AVS2002 Session BP-SuA: Biomaterials Plenary Session
Sunday, November 3, 2002 3:00 PM in C-201
BP-SuA-1 Visions of Science at BESSY SASE FEL in Berlin Aldershof
W. Eberhardt (BESSY GmbH, Germany)
BESSY is planning to build a SASE FEL facility covering the photon energy range from 20 eV to 1 keV at the site next to the existing BESSY II storage ring. This new facility will offer laser like photon beams with fully coherent, high power (mJ) pulses of @<=@20 fs duration, enabling a whole set of novel experiments dedicated to understand dynamical processes in matter or for the investigations of very dilute systems. This SASE FEL covers the traditional BESSY II photon energy range, which is especially suited for electronic structure investigations of atoms, molecules, clusters, and solids. With the anticipated temporal resolution of @<=@20 fs charge transfer processes and time resolved 'femtochemistry' studies as well as magnetization dynamics in magnetic materials establish some of the major areas of scientific interest in this new facility. Furthermore in microscopy on soft-matter and biological samples it is possible to acquire an image using a single laser pulse. Thus stroboscopic time resolved images of dynamical processes in living cells become possible. In general, the science planned at this facility is complementary to the science envisioned for the planned TESLA X-FEL facility at DESY and Linac Coherent Light Source (LCLS) at Stanford. Following the presentation of the parameters and the layout of the proposed facility, the Scientific Case will be presented as it was developed by the prospective user community in the course of several scientific workshops and in discussions.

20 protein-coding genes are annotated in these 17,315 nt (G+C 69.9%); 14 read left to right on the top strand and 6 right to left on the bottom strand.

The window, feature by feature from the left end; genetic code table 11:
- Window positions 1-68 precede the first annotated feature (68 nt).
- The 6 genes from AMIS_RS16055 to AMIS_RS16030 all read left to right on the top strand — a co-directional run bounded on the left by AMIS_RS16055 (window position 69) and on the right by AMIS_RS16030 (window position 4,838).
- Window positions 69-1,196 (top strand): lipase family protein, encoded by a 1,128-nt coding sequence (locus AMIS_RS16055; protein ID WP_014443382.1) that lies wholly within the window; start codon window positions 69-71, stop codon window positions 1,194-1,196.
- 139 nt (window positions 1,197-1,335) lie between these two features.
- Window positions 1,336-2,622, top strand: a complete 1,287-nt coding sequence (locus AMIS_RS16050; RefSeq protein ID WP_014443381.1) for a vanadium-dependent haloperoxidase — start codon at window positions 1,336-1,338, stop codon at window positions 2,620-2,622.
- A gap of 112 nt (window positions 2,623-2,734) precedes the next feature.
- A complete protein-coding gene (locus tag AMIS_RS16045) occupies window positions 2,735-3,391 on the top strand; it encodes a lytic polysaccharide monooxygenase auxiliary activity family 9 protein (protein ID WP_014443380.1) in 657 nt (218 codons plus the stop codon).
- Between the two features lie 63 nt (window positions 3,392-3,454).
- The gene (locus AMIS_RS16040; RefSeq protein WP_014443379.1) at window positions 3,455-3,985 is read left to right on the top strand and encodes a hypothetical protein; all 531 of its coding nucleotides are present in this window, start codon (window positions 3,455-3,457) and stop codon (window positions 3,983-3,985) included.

BP-SuA-3 Large Scale Integration of Microfluidic Devices, and Applications to Biology
S. Quake (Caltech)
BP-SuA-5 Biochips Designs, Challenges, and Bioanalytical Applications
L.J. Kricka (University of Pennsylvania Medical Center)
Biochips, in all of their guises are the most active area of research and development in the analytical sciences. These micro-miniature devices are produced using techniques originally developed in the microelectronics and in the printing industry. Although some microchip devices have been commercialized (e.g., capillary electrophoresis chips), many challenges and issues remain for the routine implementation of these micro-analytical devices. These include surface chemistry effects in the sub-microliter confines of a microchip chamber, the interface between the <1 cm2 microchip and the human operator, utilization of plastics for construction, and the development of low cost, mass production methods. Biochips design has usually been empirical, but new micro-fluidics modeling software offers a route to rational design of at least the fluidic components of biochips. The current scope of applications for biochips include protein and nucleic acid analysis, genetic tests, cell selection, immunoassay, and various molecular separation techniques. A goal in biochip research is integration of all steps in an analytical process on a single chip - the so-called "lab-on-a-chip", and there are a range of biochips that combine several sequential steps of an overall analytical procedure on a single disposable biochip device. The benefit of this approach is faster and simpler analysis. Further miniaturization of the biochip will lead to the nanochip, i.e., a device with dimensions less than 100 nanometers. Nanotechnology is at an early stage, but already significant progress has been achieved in directions that may lead to useful analytical devices (e.g., carbon nanotubes). The control of atomic and molecular composition of surfaces in a nanochip device may provide unexpected improvements in analytical performance over conventional devices in which surface composition is imperfectly controlled, and much remains to be done in this active and speculative area of research.